Bed Bath & Beyond moves to raise $1 bln to avoid bankruptcy
Feb 7 (Reuters) - Bed Bath & Beyond Inc (BBBY.O) said on Monday it was planning to raise some $1 billion through an offering of preferred stock and warrants in a last-ditch effort to stave off bankruptcy.
The home goods retailer said in securities filings that if it can't complete the complex transaction, it would "likely file for bankruptcy protection". The chain has said in recent weeks that it had defaulted on a loan and may not be able to remain in business, raising concerns about its future.
Bed Bath & Beyond held talks in recent days with an investment firm to underwrite a significant portion of the proposed offering, two people familiar with the matter said.
The retailer's shares, which closed up 92.1% at $5.86 in a roller-coaster session on Monday, were down 43% at $3.30 in early trading on Tuesday after Bed Bath & Beyond priced its offering.
The company will issue 23,685 shares of Series A convertible preferred stock, warrants to purchase 84,216 shares of Series A convertible preferred stock and warrants to buy more than 95 million shares of the company's stock.
Bed Bath & Beyond expects gross proceeds of about $225 million from the offering initially, and plans to raise another $800 million through future installments.
Bed Bath & Beyond has been part of the meme stock phenomenon, with shares skyrocketing as high as $30 last year when activist investor and GameStop Corp (GME.N) chairman Ryan Cohen took a stake and sought changes.
"Many investors are likely to be deterred by the incredibly weak balance sheet, the mountain of debt, and a business that remains fundamentally broken. They will see this as throwing good money after bad," said Neil Saunders, managing director of GlobalData.
Bed Bath will receive a waiver on its recent bank default should the proposed offering succeed, the company said.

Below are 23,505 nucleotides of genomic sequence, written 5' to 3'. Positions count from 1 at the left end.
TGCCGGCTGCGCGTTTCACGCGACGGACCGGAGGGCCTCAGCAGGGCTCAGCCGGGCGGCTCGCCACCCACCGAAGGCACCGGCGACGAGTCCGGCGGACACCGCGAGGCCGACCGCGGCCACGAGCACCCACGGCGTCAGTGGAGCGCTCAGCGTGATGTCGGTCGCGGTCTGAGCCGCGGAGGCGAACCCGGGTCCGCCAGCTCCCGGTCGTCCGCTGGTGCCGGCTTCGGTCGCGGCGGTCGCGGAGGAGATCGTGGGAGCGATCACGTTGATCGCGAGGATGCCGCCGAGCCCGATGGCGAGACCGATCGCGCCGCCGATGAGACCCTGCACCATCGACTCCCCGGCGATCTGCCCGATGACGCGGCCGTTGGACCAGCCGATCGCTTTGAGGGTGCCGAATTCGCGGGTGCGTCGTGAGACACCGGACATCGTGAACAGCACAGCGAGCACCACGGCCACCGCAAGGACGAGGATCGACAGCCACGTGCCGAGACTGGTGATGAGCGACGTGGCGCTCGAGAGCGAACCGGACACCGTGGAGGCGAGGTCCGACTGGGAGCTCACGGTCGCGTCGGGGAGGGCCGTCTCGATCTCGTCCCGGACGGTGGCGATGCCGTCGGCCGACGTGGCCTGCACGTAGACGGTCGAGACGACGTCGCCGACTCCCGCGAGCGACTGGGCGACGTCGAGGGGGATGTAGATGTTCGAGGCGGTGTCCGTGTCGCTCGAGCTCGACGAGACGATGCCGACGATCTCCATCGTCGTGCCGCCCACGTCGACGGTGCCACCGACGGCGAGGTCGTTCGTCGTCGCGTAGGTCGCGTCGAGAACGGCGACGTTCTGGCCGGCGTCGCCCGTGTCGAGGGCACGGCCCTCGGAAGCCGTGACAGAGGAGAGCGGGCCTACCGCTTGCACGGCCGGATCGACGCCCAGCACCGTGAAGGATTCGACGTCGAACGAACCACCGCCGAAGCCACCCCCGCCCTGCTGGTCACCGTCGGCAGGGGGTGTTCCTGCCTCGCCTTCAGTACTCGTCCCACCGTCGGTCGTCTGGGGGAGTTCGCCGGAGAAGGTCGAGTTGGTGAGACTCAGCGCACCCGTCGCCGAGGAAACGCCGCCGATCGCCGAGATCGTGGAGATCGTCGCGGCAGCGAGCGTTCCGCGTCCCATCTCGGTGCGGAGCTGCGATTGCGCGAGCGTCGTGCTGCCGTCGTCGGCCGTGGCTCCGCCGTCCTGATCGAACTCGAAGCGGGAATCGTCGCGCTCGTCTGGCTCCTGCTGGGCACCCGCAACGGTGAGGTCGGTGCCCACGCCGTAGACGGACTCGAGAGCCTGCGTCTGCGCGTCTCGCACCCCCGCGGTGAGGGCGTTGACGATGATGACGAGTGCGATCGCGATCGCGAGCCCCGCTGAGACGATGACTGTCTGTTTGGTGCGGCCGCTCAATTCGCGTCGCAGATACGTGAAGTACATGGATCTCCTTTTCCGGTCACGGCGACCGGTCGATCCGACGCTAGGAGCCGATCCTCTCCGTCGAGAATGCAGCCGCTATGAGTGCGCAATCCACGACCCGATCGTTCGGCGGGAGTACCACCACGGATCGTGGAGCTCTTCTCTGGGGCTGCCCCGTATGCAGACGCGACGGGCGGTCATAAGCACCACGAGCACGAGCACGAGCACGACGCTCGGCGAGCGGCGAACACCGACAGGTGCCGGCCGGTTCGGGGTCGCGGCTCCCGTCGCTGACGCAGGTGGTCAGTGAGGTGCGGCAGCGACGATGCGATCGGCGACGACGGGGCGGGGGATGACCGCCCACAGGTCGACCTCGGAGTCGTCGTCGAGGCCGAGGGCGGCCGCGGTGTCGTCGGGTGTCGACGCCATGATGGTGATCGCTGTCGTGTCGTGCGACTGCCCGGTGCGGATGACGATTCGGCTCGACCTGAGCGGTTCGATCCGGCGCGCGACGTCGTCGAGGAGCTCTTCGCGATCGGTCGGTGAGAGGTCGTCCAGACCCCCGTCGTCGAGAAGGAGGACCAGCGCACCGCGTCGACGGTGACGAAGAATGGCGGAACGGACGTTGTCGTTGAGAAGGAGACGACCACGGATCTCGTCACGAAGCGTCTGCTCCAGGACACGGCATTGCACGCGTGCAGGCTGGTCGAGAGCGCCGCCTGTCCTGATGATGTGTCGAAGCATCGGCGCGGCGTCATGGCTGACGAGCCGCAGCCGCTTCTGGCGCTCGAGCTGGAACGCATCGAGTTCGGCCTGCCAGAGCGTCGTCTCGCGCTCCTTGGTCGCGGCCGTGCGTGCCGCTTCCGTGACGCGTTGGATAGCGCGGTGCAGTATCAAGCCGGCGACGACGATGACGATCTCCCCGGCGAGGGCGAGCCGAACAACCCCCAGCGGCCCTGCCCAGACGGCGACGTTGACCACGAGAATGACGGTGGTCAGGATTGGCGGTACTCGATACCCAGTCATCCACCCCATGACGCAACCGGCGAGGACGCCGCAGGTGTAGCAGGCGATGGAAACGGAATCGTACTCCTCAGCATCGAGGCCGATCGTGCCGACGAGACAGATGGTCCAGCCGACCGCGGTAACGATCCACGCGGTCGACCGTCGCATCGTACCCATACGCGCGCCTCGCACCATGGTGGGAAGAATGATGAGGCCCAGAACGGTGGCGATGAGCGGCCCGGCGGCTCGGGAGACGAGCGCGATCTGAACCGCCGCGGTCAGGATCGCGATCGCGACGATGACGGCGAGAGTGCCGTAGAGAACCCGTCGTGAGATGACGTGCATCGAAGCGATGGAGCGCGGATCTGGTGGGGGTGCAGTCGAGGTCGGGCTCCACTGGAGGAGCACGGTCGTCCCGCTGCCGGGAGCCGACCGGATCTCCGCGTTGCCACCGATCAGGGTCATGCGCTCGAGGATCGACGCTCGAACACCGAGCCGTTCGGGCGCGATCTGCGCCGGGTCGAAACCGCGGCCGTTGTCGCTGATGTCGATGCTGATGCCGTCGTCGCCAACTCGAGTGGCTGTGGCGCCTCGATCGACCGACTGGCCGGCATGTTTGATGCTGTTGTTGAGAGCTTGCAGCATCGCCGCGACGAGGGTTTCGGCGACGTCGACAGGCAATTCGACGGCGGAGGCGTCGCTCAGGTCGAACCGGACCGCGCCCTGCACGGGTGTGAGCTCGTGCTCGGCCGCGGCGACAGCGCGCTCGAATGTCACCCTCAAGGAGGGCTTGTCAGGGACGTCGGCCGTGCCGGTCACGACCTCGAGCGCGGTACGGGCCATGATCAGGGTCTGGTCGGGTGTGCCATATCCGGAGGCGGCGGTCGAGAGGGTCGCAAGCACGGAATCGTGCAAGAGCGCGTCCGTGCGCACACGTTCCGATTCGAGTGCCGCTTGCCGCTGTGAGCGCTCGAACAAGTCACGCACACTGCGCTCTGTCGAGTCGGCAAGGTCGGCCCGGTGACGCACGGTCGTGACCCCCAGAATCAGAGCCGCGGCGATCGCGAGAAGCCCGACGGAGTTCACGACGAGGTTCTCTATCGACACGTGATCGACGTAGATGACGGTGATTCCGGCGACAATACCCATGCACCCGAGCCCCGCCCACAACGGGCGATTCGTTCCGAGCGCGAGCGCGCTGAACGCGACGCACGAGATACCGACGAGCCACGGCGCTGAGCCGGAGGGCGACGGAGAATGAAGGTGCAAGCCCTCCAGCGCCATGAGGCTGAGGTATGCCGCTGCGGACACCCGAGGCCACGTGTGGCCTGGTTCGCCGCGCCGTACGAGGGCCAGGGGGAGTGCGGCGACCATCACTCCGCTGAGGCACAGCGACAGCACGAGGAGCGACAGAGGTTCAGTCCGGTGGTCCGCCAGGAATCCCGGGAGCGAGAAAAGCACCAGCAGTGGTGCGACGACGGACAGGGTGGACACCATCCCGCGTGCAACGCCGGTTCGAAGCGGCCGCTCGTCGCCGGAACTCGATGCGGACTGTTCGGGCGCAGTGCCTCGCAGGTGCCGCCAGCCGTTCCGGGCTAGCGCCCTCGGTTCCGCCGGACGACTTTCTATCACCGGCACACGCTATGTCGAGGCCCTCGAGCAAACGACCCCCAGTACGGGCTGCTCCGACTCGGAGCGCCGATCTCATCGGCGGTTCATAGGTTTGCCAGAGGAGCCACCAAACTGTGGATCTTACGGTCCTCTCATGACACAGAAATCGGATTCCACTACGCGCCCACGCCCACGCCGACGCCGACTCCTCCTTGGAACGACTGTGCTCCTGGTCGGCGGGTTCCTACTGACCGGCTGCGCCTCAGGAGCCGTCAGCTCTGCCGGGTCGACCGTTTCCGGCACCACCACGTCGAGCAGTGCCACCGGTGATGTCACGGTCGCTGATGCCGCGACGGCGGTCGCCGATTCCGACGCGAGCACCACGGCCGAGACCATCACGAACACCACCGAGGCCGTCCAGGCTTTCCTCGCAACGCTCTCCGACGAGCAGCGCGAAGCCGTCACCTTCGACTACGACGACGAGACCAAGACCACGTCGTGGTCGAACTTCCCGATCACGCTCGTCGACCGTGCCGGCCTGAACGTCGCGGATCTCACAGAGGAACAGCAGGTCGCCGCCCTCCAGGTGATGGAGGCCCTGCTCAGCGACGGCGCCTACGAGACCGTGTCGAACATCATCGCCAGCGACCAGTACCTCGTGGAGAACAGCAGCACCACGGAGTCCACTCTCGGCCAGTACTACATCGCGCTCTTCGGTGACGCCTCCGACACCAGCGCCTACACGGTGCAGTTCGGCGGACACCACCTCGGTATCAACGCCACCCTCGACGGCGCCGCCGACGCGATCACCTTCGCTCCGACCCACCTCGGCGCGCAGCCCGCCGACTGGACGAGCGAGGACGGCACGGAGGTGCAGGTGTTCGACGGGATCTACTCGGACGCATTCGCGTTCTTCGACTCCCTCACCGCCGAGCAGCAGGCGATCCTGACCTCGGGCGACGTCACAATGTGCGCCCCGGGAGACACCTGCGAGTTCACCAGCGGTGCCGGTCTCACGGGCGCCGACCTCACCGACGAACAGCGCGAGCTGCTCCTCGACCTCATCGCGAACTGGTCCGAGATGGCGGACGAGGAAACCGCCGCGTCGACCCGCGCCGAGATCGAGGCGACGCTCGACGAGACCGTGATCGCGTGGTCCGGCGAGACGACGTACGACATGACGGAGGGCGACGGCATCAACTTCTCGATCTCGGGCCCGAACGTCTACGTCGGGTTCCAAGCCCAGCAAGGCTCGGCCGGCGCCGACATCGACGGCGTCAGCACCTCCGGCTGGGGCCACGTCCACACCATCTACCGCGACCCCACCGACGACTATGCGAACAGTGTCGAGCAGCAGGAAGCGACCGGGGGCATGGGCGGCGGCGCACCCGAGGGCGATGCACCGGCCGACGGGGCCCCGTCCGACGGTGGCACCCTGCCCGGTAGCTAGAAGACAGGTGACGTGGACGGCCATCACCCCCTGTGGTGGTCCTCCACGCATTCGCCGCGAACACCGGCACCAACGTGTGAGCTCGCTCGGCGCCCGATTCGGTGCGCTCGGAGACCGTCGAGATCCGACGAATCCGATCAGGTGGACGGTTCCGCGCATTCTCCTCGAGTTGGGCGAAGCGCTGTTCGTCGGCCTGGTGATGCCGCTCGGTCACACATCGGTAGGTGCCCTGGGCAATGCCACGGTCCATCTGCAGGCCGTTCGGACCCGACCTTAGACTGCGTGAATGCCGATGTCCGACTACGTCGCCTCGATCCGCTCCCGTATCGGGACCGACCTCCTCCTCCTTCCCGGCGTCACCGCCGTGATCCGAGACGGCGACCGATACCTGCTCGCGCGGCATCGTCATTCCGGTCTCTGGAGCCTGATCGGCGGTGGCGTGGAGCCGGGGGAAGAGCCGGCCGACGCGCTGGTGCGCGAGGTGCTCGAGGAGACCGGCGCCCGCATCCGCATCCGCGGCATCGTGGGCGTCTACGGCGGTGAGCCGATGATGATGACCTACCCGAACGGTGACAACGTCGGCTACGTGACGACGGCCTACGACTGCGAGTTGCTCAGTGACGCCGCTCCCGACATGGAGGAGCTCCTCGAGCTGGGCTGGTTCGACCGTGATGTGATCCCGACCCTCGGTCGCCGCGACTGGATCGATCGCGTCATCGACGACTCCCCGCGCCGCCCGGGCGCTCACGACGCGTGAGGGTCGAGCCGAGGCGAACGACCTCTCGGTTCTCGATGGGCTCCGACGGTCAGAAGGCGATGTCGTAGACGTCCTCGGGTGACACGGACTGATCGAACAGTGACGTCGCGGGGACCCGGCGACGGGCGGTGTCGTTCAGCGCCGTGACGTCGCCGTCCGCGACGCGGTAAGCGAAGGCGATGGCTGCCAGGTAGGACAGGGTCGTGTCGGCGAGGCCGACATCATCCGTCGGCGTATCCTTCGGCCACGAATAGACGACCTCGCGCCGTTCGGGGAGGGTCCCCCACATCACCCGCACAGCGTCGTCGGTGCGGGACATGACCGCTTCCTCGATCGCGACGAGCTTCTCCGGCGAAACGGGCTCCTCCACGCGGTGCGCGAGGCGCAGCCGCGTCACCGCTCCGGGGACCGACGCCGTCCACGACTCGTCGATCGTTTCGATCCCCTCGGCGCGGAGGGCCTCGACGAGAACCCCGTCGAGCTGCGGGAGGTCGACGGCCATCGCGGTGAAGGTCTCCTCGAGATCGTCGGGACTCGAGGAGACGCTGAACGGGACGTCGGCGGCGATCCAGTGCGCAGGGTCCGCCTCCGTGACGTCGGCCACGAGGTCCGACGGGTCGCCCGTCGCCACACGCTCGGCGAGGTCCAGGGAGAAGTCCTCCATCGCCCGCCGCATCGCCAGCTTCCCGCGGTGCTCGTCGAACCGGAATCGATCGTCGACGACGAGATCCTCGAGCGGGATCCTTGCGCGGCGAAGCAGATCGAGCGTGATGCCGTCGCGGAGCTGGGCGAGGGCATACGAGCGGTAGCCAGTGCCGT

The embattled retailer said it would use the proceeds of the offering to repay outstanding revolving loans which it would then use to make an interest payment on bonds it missed on Feb. 1. It also plans to draw an additional $100 million from a first-in-last-out loan from investment firm Sixth Street, that takes priority for repayment in a possible bankruptcy.
Los Angeles-based investment bank B. Riley Securities is the sole book runner on the deal, earning up to a maximum fee of $10 million.
Bed Bath & Beyond also appointed Holly Etlin, a bankruptcy expert, as interim chief financial officer.
The Union, New Jersey-based home goods retailer, which shot to popularity in the 1990s as a go-to shopping destination for couples making wedding registries and planning for new babies, has seen demand drop off in recent years as its merchandising strategy to sell more store-branded products flopped.
In January, the company raised doubts about its ability to continue as a going concern just months after it announced more than $500 million in new financing, as well as job cuts and 150 store closures.
On Monday, Bed Bath said it planned to close an additional 150 stores, on top of 250 previously announced store closures.
Bed Bath & Beyond said in January it had defaulted on a loan from JPMorgan Chase Bank N.A. Bloomberg News reported that the company's efforts to find a buyer had also stalled.
After it had filed for bankruptcy protection, rental car provider Hertz Global Holdings (HTZ.O) attempted to sell new shares but pulled the offering after the U.S. Securities and Exchange Commission (SEC) raised concerns without elaborating on specifics.
"It's a similar situation in which a deeply financially distressed company is attempting to sell securities," said Lynn LoPucki, a professor at the University of Florida. "The same considerations are operating in both situations. The fact that one is in bankruptcy and the other is not, would not make any difference in terms of SEC regulation."
Sources have told Reuters that Bed Bath & Beyond has lined up liquidators to close additional stores unless a last-minute buyer emerges.
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